2017 should be another positive year for Hawai‘i’s economy, despite slowing growth in the construction sector. That’s the view of a local economic forecast group—and we have details from Pacific Business News editor-in-chief A. Kam Napier.
There’s been a new update to the state’s economic outlook from UHERO. That’s the University of Hawaii Economic Research Organization. Overall, it sees positive signs. Moderate Job growth and income growth should continue through the year. Tourism numbers should remain high, thanks to favorable global and national conditions.
Two unknowns could have an impact, both out of Washington, D.C. — tax reform and healthcare policies. Until these are firmed up by Congress and President Trump, it’s impossible to gauge their impact, locally.
The report identifies two local trends for which there is plenty of data and both are flattening. One is construction jobs, the other, personal income.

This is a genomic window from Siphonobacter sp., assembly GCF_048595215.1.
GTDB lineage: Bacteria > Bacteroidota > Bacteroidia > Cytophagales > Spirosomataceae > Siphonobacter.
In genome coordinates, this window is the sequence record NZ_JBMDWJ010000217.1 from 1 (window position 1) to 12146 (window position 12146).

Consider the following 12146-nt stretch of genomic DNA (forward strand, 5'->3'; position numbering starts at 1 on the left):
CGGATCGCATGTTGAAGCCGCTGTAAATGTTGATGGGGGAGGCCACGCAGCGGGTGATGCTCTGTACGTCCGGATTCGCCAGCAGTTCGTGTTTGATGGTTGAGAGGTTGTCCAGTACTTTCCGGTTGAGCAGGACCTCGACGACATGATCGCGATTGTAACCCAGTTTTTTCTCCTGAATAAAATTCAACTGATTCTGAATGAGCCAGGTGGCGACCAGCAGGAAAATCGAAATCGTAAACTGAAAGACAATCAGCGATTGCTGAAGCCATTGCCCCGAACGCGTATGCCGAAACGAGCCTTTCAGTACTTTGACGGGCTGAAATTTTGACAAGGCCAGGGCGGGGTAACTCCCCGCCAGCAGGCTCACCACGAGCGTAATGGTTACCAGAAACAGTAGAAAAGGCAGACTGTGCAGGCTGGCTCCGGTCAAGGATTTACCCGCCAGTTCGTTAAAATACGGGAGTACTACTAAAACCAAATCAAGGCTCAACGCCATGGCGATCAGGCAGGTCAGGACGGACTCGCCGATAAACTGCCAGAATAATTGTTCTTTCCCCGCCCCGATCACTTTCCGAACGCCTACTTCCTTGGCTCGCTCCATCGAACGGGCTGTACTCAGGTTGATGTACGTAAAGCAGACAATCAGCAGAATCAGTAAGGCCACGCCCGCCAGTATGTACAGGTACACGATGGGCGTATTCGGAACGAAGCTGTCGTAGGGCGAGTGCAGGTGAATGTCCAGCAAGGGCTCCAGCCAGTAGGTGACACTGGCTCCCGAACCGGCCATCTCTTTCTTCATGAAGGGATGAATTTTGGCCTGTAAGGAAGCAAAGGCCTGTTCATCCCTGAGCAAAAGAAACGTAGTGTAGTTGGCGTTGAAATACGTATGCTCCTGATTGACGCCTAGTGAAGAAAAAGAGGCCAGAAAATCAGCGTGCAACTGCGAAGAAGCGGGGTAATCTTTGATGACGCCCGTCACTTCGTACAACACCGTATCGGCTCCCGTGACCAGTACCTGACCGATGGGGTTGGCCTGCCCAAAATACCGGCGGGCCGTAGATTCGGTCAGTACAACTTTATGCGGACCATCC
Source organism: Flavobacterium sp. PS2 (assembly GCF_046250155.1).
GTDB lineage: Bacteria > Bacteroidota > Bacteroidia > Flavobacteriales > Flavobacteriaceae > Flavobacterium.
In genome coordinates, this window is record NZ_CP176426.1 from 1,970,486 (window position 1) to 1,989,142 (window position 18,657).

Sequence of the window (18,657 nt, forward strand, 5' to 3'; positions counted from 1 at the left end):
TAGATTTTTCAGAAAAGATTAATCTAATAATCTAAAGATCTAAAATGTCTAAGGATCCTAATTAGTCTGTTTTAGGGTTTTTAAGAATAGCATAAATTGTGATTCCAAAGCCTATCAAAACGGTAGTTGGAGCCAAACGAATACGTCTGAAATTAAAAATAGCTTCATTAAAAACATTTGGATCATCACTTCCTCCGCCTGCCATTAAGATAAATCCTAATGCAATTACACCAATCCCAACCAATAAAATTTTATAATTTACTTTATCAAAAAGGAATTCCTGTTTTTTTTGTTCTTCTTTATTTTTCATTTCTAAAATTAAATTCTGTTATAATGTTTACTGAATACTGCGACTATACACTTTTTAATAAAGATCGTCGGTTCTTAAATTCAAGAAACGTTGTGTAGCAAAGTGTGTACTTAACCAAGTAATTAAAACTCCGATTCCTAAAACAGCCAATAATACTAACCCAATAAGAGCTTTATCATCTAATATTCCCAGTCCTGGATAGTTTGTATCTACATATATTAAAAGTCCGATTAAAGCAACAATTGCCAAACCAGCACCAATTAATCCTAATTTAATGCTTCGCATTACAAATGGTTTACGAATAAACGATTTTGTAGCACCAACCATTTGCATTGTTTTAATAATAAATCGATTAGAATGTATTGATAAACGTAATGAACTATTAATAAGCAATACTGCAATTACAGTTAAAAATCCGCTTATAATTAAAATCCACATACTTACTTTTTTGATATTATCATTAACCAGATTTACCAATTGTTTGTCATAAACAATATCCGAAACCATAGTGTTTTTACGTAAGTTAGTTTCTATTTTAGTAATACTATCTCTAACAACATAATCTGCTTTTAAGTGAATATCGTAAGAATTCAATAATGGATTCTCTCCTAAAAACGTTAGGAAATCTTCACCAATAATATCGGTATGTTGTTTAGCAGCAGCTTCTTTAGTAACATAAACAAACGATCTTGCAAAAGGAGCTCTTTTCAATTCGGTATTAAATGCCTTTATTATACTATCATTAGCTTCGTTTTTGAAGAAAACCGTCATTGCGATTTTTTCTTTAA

Construction had been adding jobs year-over-year, and that has plateaued as big projects have been completed. Says UHERO executive director, Carl Bonham, “Statewide construction employment will remain near 38,000 workers through 2018, before easing lower as the current cycle begins to wind down.”
Personal income in Hawaii had been growing through seven years of economic expansion since the 2007 recession. Now we’re at a new normal and personal income is expected to rise by just 1.6 percent this year then grow even more slowly. Personal income is expected to grow by only 1.3 percent per year in 2019.